To Zone OCR, or Not To Zone OCR?
Zone optical character recognition (zone OCR or zonal OCR) has been touted by some as the most efficient method to date for document management. The ability to identify specific areas, or zones, on a document and index them based on preexisting definitions certainly helps to streamline the data entry into Microsoft Dynamics GP, NAV and AX enterprise resource planning software, or into other ERP systems. But zone OCR may not always be the best option.
An offshoot the original OCR concept, Zone OCR attempts to streamline the document management for Dynamics a step further by allowing companies to quickly index standardized forms. Users mark specific areas on a document, called "zones," and assign values to the information located in those sections. As the user scans a document, the software identifies the zones and automatically indexes the information located in those sections of the image. Theoretically, this can saves countless hours as manual entry of information into Dynamics from applications, invoices, and other standardized forms can be automated.
In practice, the system is clumsier than promised. For one, images can, and often do, misalign with expected zones. Scanning is still an inexact process that can result in crooked images from shifting documents. Zone OCR also relies on clearly defined areas. If lines or table boundaries are too close to text, the OCR software will not be able to properly identify it. Furthermore, if forms rely on hand-written information, the writing may be outside of the predefined zone, also rendering the indexing process incomplete. Users then have to manually fix the data before submitting it.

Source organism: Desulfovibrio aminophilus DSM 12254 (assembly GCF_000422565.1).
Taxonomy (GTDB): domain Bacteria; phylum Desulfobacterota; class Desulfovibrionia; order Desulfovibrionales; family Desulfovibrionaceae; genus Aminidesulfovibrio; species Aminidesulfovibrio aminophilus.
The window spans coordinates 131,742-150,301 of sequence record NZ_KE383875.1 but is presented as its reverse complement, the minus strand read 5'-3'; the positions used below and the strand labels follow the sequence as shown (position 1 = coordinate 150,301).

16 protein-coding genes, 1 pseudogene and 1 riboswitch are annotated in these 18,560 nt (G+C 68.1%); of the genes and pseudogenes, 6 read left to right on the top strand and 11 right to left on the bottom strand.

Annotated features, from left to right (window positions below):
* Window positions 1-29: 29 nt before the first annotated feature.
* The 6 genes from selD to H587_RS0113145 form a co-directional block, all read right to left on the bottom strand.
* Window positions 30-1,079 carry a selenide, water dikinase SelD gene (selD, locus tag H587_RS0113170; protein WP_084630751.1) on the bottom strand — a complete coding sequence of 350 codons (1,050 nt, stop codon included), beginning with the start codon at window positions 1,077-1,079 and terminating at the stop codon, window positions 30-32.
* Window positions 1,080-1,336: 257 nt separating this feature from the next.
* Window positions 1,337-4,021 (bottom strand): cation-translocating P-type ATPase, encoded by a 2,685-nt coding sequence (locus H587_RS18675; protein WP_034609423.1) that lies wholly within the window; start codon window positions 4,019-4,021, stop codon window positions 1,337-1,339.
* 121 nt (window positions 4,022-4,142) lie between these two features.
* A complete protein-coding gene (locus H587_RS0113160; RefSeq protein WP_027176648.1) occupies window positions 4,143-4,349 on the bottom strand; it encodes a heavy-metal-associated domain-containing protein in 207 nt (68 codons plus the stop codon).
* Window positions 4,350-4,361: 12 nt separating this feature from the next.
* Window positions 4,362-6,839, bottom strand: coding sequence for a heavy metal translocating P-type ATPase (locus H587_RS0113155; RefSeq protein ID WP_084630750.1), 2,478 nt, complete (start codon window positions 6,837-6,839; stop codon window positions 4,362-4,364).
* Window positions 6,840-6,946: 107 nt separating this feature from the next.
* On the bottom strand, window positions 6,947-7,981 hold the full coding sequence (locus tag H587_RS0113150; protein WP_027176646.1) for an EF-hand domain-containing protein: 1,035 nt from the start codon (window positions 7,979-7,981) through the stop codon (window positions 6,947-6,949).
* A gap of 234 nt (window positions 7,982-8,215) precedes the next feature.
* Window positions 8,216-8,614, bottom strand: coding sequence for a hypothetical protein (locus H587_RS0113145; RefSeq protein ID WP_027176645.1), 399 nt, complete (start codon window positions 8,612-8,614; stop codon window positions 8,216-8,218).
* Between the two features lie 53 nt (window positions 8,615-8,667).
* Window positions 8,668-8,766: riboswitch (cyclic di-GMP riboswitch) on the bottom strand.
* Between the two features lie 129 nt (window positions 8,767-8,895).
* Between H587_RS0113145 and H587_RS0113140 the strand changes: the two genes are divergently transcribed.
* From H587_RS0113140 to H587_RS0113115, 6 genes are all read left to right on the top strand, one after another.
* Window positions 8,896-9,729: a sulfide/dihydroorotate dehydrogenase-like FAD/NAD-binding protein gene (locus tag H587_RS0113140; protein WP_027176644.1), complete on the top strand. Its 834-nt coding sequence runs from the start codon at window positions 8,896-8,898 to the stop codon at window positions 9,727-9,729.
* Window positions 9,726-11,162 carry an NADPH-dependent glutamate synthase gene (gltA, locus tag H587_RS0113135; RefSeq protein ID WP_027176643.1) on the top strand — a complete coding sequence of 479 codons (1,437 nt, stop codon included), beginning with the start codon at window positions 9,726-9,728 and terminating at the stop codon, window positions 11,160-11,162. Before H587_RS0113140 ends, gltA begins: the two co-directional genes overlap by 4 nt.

Implementation of zone OCR is also somewhat unwieldy, requiring extended IT support and management-level decisions on which documents will be included in the identification of zones. The labor cost for the initial implementation and subsequent data corrections of erroneous information, stemming from misaligned scans, can add up quickly.
Clearly, to do more with less requires an IT solution that doesn't simultaneously complicate the process with new problems. Perhaps you have a process in which a single person keys data in to a Dynamics transaction, or to another application, processing document after document in a rhythm. The important point is the rhythm of work, i.e. not interrupting the flow to scan documents right then, or break the flow with extraneous steps. Because KwikTag is integral to a business process, and you can capture the data already entered in a Dynamics transaction to a document waiting to be scanned, or enter the information into KwikTag workflow and let the transactional auto-creation carry it into Dynamics without rekeying, it streamlines processes without zone OCR. And, KwikTag still applies OCR to all documents in KwikTag, so the information is always available for later search and retrieval by content in addition to indexed data.
Document imaging has long been improving how organizations manage their information, but OCR has had an especially profound impact. The innovation has drastically lessened the amount of labor involved in with data entry, and it has streamlined document management for Dynamics and other enterprise resource planning software. But in the race to cut costs and progress technologically, it's important to avoid steps forward that can lead to new problems. But carefully weighing the pros and cons, companies can effectively choose whether or not to implement zone OCR so as to have the maximum cost-saving benefits.
Talk to us about it. If your volume and process necessitate a solution offering zone OCR, we’ll help you find one. But if practicality is driving your solution, KwikTag is the answer.